Esteli Gomez, Eugene: January 19, at 8 pm, Beall Concert Hall. Portland: January 24, at 8pm, Zoomtopia Studio 2, 819 S.E, Belmont. $10 general admission, $8 students and seniors

One of the nation’s rapidly rising sopranos, Esteli Gomez, opens the Festival with the performance of new works composed for her visit by OCF participants. A member of New York’s 2014 Grammy Award winning vocal octet Roomful Of Teeth, Gomez is this year’s year’s Vanguard Series artist-in-residence. Her fourth residency in Eugene includes a week of pre-festival one-on-one and small group discussion sessions with composers about each piece she will perform — highly valued by young composers given the unique opportunity to be personally mentored by a professional artist of Gomez’s stature.

The evocative springtime images in Robert Bridges’ poem “Asian Birds” inspired Rebecca Larkin’s The Voice of Spring for soprano and chamber ensemble of piccolo, clarinet, cello, and double bass. “Using a form that loosely follows an ABA pattern, the piece begins in a folk-like style and establishes joviality before giving way to an introspective middle and transitioning back to the original theme.”

Ramsey Sadaka began his Four Songs on Poems by Emily Brontë by asking Kyr about Gomez’s vocal capability so that he could compose in a way that highlighted both her voice and Brontë‘s poetic words. “He told me that she could do anything, which is, of course, a composer’s greatest wish.” Sadaka recalls. He found a video of her singing English Renaissance composer John Dowland’s “In Darkness Let me Dwell.” The purity and sweetness of her voice became essential to his song cycle for soprano, flute (doubling alto flute), violin, viola, and cello.

Sadaka admired the poems of Emily Brontë, whose six-line “Cold, clear, and blue” paints a scene by a lake at sunrise. “Though her poetry conveys private, inner worlds, they simultaneously express broad, vivid landscapes,” he says. “These were the qualities I tried to bring out in my setting of her poetry.”

Brontë‘s landscape theme helped Sadaka determine what other poems he’d use. “’Was it with the fields of green’” uses plant imagery as the narrator reminiscences about an absent lover,” he explains. ”’How golden bright from earth to heaven’ exalts the final rays of light as the sun sets; and ‘Tell me, tell me, smiling child’ is a dialogue between two people in which one asks what the past, present, and future are while the other compares them to various images. These poems thus show the progression of one day with a meditation at the end.”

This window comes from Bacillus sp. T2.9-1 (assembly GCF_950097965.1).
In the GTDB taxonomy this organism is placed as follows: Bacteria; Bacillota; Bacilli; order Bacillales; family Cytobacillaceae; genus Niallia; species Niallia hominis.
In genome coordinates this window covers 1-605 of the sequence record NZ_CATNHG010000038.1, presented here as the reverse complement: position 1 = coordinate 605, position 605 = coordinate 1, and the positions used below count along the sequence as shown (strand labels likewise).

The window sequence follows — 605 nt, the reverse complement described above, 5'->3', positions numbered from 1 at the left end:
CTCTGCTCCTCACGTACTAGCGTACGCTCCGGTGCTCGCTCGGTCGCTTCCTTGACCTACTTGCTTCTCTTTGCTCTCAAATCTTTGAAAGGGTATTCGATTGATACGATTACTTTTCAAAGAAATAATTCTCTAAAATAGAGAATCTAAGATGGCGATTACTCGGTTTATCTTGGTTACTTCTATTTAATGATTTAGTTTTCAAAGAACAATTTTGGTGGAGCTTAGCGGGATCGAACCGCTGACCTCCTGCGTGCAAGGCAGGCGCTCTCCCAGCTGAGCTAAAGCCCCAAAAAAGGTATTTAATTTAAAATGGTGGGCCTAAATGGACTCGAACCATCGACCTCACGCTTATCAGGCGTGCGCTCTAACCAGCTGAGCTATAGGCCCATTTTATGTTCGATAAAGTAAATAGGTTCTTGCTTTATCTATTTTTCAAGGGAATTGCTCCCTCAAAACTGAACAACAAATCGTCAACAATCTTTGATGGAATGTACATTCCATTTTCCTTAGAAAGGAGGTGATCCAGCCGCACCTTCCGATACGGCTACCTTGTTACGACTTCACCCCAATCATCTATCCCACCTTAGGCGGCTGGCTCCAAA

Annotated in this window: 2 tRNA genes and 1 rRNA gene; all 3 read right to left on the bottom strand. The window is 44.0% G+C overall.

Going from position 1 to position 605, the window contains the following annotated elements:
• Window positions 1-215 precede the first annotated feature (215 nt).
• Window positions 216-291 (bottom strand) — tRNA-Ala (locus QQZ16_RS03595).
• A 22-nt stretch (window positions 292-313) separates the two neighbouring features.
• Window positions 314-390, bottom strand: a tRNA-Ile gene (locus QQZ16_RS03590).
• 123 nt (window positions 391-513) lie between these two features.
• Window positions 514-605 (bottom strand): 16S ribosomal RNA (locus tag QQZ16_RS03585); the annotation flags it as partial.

Songs composed for Gomez by John Goforth, Justin Ralls, Alexander Bean, Dan S. Daly, David Sackman and Matthew B. Zavortink will also be premiered during her Eugene and Portland concerts.

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ArtsWatch guest post: Tomorrow’s music today

Gary Ferrington reviews the University of Oregon's Music Today Festival.

Alyssa Tamayo alto saxophone, and Ednaldo Borba, piano perform Brandon Scott Rumsey's "Sacred Spaces" at the Music Today Festival. Photo: Gary Ferrington.

Alyssa Tamayo alto saxophone, and Ednaldo Borba, piano perform Brandon Scott Rumsey’s “Sacred Spaces” at the Music Today Festival. Photo: Gary Ferrington.

By GARY FERRINGTON

The second half of the closing concert in the University of Oregon’s biennial Music Today Festival opened with a film clip depicting nature recordist Gordon Hempton’s search for one square inch of silence in the Olympic National Park. As the camera pulled back, listeners could clearly hear the forest soundscape of birdcall and natural sounds. Composer Andrew Stiefel used those sounds as a theme in his composition, “Echoes of a Sonic Habitat II,” creating the sense of a dense reverberating forest by spatially placing flutist Sarah Pyle and Jacob Walls, trumpet, in different locations within the darkened auditorium. Commissioned by Crater Lake National Park, the multimedia work was based on field recordings Stiefel had recorded there.

Stiefel’s work exemplified Monday evening’s theme, “Signal in the Noise,” featuring music focused on the influence of the natural soundscape, performed by the Eugene Contemporary Chamber Ensemble (ECCE) with guest artist Estelí Gomez, soprano and created by emerging composers David Eisenband, Diana Rosenblum, Jacob Walls, Nicole Portley and Robert Chastain, as well as prominent composers John Luther Adams, Tristan Murail and Emily Doolittle.

Held at venues at the UO music school, the biennial Music Today Festival was founded in 1993 by UO composition professor Robert Kyr. This year it offered over 40 premieres of new music – mostly by young composers born after 1985 and who are completing their undergraduate or graduate studies in the UO School of Music and Dance.